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Joseph Story

Justice Story’s Commentaries was among the best known and widely regarded works for understanding the United States Constitution. Yet no law schools today use these books.

Last Updated on June 2, 2021 by Constitutional Militia

Justice Joseph Story : “Commentaries on the Constitution of the United States”

Justice Joseph Story was a member of the Supreme Court during the time of John Marshall in the early 1800′s. He wrote a book called, “Commentaries on the Constitution of the United States”, which is a textbook analyzing the United States Constitution. Constitutional law in that era, was taught from textbooks. Law professors would go through the Constitution, line by line, clause by clause, explaining the meanings and give some analysis relating to the debates among the Founding Fathers and the history of the Colonies. Justice Story’s Commentaries, along with Sir William Blackstone’s Commentaries on the Laws of England were among the best known and widely regarded works for understanding the United States Constitution. Yet no law schools today use these books.

“[T]he Militia of the several States” are the constitutional institutions which, properly organized, would secure WE THE PEOPLE’S “right to keep and bear Arms” and maximize its political significance and practical efficacy. Yet next to no Americans know anything about them today. The main sources of this problem are two: first, the general antinomian notion that the Constitution is merely a set of “legal technicalities”, many of them stodgily anachronistic, which can be disregarded whenever what passes for more modern political policy counsels the convenience of doing so; and second, the specific concern Joseph Story long ago pinpointed, that selfish individuals would desire to be dispensed from personal service in the Militia whenever they had no reason to fear the consequences—what he recognized even in the early 1830s:

“The importance of a well-regulated militia would seem so undeniable, it cannot be disguised that, among the American people, there is a growing indifference to any system of militia discipline, and a strong disposition, from a sense of its burdens, to be rid of all regulations. How it is practicable to keep the people duly armed without some organization it is difficult to see. There is certainly no small danger that indifference may lead to disgust, and disgust to contempt; and thus gradually undermine all the protection intended by th[e Second Amendment] of our national bill of rights.”[1]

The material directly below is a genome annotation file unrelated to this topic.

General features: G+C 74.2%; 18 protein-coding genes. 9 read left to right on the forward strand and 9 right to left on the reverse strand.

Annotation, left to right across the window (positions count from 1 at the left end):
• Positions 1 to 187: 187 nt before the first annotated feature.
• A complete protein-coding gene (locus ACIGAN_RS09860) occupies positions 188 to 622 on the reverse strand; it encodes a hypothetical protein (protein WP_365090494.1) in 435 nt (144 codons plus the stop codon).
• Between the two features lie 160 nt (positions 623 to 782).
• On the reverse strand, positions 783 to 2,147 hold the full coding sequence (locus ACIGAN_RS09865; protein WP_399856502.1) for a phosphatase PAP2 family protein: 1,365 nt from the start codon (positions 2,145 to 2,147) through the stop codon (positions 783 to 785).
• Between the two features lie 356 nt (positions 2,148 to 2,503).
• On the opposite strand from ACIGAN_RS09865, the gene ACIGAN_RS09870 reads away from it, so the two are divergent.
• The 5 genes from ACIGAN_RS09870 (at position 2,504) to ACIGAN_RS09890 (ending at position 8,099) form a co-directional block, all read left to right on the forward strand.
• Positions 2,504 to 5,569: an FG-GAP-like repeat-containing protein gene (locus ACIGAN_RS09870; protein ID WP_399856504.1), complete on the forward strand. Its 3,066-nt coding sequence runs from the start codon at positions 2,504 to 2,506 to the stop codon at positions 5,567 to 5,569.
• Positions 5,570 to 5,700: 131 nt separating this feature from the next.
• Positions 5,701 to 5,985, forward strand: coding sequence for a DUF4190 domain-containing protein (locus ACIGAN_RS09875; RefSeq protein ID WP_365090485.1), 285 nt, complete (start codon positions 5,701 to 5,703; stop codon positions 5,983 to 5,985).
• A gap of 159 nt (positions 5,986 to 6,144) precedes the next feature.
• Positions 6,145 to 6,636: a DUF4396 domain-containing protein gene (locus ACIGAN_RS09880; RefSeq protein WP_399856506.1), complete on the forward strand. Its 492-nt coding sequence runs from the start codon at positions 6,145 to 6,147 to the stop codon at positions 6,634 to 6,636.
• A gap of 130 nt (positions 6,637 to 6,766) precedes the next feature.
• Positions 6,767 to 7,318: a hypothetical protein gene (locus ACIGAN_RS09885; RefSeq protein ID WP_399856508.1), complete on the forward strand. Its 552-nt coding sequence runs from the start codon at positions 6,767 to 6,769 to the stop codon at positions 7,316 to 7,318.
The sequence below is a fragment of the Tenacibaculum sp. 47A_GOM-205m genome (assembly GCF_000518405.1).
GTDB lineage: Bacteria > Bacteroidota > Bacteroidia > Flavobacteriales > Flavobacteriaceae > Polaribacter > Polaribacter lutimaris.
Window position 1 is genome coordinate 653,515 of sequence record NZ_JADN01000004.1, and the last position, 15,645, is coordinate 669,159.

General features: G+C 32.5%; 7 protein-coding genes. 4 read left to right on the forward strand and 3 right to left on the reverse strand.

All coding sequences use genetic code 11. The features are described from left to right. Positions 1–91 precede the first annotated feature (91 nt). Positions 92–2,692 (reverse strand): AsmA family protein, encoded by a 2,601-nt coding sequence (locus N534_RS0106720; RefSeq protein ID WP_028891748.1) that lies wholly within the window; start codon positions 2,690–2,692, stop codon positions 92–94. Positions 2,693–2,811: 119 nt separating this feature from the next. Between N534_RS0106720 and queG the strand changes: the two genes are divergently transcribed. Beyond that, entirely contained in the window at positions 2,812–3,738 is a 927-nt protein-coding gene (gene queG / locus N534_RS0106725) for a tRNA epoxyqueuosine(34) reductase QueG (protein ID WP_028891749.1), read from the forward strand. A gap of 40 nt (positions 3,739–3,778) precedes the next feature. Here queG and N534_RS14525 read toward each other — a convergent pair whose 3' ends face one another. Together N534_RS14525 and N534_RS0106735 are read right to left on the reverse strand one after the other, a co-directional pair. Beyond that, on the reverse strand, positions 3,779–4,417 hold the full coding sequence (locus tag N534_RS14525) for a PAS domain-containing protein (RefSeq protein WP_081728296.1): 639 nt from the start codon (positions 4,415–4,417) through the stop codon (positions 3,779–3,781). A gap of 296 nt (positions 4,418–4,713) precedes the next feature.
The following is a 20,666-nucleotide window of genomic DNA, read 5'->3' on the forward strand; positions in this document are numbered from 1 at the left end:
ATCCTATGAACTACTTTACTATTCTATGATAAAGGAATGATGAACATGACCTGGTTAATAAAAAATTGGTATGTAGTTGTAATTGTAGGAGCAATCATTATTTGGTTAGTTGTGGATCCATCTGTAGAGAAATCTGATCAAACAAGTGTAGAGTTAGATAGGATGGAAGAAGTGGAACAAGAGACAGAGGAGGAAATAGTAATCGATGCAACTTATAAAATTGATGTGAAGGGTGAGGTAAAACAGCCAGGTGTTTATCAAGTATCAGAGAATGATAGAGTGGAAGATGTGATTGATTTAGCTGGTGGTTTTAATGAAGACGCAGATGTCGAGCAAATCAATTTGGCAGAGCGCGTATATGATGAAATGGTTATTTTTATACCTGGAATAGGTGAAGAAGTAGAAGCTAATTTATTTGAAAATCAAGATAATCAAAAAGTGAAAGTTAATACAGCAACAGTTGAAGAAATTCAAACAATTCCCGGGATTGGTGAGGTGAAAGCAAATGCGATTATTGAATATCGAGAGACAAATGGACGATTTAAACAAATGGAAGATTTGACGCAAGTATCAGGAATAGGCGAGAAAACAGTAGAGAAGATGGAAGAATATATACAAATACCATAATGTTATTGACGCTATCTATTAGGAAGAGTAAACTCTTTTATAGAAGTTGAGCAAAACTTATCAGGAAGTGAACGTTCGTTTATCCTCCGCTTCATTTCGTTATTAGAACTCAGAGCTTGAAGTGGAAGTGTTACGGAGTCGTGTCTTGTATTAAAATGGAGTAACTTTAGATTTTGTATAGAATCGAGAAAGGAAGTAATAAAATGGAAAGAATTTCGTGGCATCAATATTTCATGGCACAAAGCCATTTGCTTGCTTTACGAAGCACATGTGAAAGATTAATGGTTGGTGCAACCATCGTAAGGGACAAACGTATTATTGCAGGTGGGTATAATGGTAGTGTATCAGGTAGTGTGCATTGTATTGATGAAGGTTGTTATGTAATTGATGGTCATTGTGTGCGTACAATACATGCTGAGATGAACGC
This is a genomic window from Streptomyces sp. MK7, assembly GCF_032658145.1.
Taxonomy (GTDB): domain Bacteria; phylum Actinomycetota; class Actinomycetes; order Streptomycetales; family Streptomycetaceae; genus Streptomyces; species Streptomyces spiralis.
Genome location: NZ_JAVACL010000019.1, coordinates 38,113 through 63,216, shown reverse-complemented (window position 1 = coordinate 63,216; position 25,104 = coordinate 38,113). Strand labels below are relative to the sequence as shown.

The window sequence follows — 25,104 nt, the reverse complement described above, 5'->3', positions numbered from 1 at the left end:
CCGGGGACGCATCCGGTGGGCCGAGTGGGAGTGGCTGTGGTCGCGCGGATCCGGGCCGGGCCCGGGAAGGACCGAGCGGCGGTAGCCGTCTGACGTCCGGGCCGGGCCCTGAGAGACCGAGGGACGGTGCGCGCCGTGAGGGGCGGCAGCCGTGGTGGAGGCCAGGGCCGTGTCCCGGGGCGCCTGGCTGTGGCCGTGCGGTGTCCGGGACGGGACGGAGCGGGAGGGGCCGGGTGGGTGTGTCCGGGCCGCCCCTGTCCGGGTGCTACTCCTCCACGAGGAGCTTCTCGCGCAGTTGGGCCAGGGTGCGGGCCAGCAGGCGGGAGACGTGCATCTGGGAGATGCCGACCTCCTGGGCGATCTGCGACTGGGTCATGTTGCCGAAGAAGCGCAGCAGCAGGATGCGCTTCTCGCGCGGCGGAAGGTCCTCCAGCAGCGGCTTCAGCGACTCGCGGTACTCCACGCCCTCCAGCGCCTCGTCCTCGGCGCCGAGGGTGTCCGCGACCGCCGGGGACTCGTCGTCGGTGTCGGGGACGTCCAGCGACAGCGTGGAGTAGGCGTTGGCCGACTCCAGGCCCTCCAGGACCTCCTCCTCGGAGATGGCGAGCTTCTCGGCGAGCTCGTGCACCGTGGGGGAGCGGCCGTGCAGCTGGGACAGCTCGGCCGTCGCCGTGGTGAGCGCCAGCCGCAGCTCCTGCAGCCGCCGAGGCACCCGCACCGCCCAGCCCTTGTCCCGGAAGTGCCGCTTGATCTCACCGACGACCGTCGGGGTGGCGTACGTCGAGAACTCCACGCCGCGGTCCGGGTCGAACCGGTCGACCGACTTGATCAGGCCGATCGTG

Story’s concern that the people themselves might lose sight of the importance of, then seek excuses for shirking, their Militia duties was not simply the product of observations in his own time, but was well-founded in pre-constitutional history, too.

As early as 1664, Rhode Island’s officials complained of “the great neglect and defficiency in the use of the military exercise in most townes in this Collony” and “the danger, reproach, and other inconveniancyes lying upon, or lyckly to ensue unto the whole in that neglecte”.[1] And in 1665, the General Assembly took into its

consideration the great defect in training, occasioned by the remissnes of some under the pretence of the burden in training soe often as eight dayes in the yeare, and other complaining of the great inequality, in that the poorest being unable to spare wherewith to maintaine armes and amunition, as powder, &c., yett are forced by the law to beare armes as well as the most able; to redresse which grevances, it is enacted and declared, that the sixe dayes only in the yeare be ordered * * * for the milletary exercise in training * * * . And for the incorradgement of the meaner sort [that is, the poor], there shall be alowed yearly nine shillings in currant pay to or for each soldiare listed in the traine band to be duely payed * * * at the Captain’s discretion for the repaireing of armes, &c. * * * and * * * nine shillings yearly to be payed * * * to such parents and masters as find armes and amunition (as they must doe) for their sones and sarvants that are * * * to traine; * * * and for the raysing the * * * nine shillings a yeare for each souldier, * * * each towne shall * * * make a rate [that is, levy a tax] vpon each one rateable within the precinckes of the towne, with as much equality as may be, according to each ones estate[.][2]

Footnotes:

1.) EN-696 — Proceedings of a Meetinge of the Generall Assembly, May the fowerth, 1664, at Newport, in Rhode Island Records, Volume 2, at 51-52. Also see The Sword and Sovereignty: The Constitutional Principles of “the Militia of the several States”, Front Royal, Virginia CD ROM Edition 2012, by Dr. Edwin Vieira, Jr., page 290.

2.) EN-697 — Acts and Orders of the Generall Assembly, sitting at Newport, May the 3, 1665, in Rhode Island Records, Volume 2, at 114-116. Also see The Sword and Sovereignty: The Constitutional Principles of “the Militia of the several States”, Front Royal, Virginia CD ROM Edition 2012, by Dr. Edwin Vieira, Jr., page 290.

1.) Commentaries on the Constitution of the United States (Boston, Massachusetts: Little, Brown, and Company, Fifth Edition, 1905), Volume 2, § 1897, at 646 (emphasis supplied).

2.) Constitutional “Homeland Security”, Volume I, The Nation in Arms, by Dr. Edwin Vieira, Jr., page 38.

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